Consequences of secondary nectar robbing for male components of plant reproduction
AffiliationUniv Arizona, Dept Ecol & Evolutionary Biol
male plant fitness
MetadataShow full item record
PublisherBOTANICAL SOC AMER INC
CitationRichman, S. K., R. E. Irwin, J. T. Bosak, J. L. Bronstein. 2018. Consequences of secondary nectar robbing for male components of plant reproduction. American Journal of Botany 105(5): 943–949.
JournalAMERICAN JOURNAL OF BOTANY
Rights© 2018 Botanical Society of America
Collection InformationThis item from the UA Faculty Publications collection is made available by the University of Arizona with support from the University of Arizona Libraries. If you have questions, please contact us at firstname.lastname@example.org.
AbstractPREMISE OF THE STUDY: Organisms engage in multiple species interactions simultaneously. While pollination studies generally focus on plants and pollinators exclusively, secondary robbing, a behavior that requires other species (primary robbers) to first create access holes in corollas, is common. It has been shown that secondary robbing can reduce plants' female fitness; however, we lack knowledge about its impact on male plant fitness. METHODS: We experimentally simulated primary and secondary robbing in the monocarpic perennial Ipomopsis aggregata (Polemoniaceae), quantifying indirect effects on pollinator-mediated pollen (dye) donation. We also assessed whether continual nectar removal via the floral opening has similar effects on hummingbird-pollinator behavior as continual secondary robbing through robber holes. KEY RESULTS: We found no significant indirect effects of secondary robbing on a component of Ipomopsis male fitness. Although robbing did reduce pollen (dye) donation due to avoidance of robbed plants by pollinating hummingbirds, pollen donation did not differ between the two robbing treatments. The effects of secondary robbing on hummingbird behavior resembled effects of chronic nectar removal by pollinators. Our results indicate that hummingbird pollinators may use a combination of cues, including cues given by the presence or absence of nectar, to make foraging decisions. CONCLUSIONS: Combined with prior research, this study suggests that secondary robbing is less costly to a component of male fitness than to female fitness in Ipomopsis, broadening our knowledge of the overall costs of mutualism exploitation to total plant fitness.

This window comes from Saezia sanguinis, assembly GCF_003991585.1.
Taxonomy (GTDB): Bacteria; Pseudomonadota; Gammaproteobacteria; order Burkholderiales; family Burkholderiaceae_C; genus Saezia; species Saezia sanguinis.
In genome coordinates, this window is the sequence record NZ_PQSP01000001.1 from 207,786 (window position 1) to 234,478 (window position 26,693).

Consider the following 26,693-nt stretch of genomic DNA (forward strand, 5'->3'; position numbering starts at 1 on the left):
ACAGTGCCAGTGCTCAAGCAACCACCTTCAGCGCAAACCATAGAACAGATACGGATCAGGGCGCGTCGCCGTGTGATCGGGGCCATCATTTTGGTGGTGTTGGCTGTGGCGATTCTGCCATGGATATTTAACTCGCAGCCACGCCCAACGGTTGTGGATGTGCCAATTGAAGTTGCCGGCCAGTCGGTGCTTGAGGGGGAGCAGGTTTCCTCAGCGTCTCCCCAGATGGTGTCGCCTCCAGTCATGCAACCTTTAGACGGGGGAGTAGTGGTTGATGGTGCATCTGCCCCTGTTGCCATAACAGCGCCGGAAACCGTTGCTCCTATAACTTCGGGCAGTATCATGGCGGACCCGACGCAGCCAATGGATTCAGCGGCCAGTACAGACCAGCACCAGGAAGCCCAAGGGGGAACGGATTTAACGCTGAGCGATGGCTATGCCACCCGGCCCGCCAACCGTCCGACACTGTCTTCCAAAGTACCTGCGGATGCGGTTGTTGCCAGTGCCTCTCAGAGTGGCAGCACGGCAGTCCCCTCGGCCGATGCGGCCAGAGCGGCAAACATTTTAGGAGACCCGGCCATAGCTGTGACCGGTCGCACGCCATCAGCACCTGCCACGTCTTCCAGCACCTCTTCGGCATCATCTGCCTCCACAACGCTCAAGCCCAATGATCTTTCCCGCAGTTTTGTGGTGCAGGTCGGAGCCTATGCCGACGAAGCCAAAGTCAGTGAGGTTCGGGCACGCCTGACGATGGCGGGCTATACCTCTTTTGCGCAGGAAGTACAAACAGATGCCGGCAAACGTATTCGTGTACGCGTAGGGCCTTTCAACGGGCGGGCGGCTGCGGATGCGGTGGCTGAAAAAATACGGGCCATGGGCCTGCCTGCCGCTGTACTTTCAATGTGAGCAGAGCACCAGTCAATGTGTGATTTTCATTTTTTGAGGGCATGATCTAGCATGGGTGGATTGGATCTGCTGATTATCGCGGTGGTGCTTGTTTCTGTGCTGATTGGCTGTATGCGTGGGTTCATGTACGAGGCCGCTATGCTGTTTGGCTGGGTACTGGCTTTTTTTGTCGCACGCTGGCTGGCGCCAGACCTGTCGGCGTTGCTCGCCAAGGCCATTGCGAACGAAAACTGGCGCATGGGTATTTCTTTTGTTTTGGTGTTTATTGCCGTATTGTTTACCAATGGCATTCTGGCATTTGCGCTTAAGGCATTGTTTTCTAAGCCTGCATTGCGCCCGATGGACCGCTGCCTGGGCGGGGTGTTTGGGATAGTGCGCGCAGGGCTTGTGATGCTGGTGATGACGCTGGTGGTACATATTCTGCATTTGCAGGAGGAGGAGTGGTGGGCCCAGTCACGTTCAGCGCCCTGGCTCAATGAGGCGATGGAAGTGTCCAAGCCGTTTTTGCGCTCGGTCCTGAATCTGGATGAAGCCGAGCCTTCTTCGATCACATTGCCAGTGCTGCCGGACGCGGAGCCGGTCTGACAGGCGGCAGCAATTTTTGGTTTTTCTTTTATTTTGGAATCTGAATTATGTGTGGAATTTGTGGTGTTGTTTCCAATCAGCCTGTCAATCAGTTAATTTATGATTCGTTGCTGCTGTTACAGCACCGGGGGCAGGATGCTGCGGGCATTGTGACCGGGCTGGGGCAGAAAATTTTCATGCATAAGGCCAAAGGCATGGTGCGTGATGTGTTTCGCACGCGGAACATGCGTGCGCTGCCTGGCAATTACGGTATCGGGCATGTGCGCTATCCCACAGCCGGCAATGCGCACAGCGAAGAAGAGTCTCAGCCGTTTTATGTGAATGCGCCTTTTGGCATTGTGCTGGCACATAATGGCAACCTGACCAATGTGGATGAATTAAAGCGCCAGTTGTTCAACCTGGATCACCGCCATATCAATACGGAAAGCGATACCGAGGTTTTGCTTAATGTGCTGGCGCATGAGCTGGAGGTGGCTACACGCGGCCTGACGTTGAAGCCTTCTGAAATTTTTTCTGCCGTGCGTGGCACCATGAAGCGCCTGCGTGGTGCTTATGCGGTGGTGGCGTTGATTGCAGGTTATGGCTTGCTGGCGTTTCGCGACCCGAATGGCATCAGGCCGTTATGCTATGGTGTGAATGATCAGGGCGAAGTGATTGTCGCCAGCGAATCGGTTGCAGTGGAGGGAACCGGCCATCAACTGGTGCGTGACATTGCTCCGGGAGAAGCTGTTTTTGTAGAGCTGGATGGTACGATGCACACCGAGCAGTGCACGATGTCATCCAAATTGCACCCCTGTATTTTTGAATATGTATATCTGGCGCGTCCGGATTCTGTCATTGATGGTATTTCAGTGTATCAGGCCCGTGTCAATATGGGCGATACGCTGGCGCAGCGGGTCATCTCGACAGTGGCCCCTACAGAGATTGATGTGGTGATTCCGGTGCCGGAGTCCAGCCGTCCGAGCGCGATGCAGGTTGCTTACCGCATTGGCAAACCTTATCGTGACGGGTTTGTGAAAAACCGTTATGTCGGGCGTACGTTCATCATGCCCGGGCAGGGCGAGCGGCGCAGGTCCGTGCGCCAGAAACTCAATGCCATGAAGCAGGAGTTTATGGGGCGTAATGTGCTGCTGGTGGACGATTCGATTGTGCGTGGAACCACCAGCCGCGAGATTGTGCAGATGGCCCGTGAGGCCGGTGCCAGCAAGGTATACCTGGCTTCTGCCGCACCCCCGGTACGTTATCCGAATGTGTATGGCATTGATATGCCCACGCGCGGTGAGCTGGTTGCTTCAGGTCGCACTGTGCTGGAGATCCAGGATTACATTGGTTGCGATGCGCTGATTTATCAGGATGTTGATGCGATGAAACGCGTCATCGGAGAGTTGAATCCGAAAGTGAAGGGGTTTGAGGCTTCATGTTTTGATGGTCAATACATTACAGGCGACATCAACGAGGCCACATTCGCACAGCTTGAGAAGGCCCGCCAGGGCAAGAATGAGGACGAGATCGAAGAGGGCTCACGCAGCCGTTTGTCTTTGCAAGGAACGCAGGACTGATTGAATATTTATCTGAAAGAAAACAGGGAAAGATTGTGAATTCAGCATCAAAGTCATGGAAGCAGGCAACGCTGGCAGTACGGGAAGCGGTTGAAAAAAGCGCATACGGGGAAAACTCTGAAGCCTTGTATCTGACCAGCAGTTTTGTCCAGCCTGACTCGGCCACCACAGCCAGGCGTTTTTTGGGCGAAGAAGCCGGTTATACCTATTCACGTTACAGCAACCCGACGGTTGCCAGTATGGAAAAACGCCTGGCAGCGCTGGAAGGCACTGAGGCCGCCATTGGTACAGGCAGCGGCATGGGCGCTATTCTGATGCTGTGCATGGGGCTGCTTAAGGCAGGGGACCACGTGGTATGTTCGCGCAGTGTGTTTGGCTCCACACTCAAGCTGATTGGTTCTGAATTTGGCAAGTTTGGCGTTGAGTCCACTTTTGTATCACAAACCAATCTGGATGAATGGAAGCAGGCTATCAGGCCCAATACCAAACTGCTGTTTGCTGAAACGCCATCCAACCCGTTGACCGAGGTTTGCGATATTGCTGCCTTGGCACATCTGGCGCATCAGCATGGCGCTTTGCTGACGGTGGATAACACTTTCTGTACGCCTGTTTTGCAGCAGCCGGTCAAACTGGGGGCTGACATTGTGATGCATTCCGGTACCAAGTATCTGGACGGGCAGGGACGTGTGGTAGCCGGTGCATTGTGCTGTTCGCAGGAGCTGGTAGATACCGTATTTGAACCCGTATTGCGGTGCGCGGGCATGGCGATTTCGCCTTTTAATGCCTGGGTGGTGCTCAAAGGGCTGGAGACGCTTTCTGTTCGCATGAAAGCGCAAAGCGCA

VersionFinal accepted manuscript
SponsorsNational Science Foundation [DGE-1143953, DEB-1641243, DEB-1354061]
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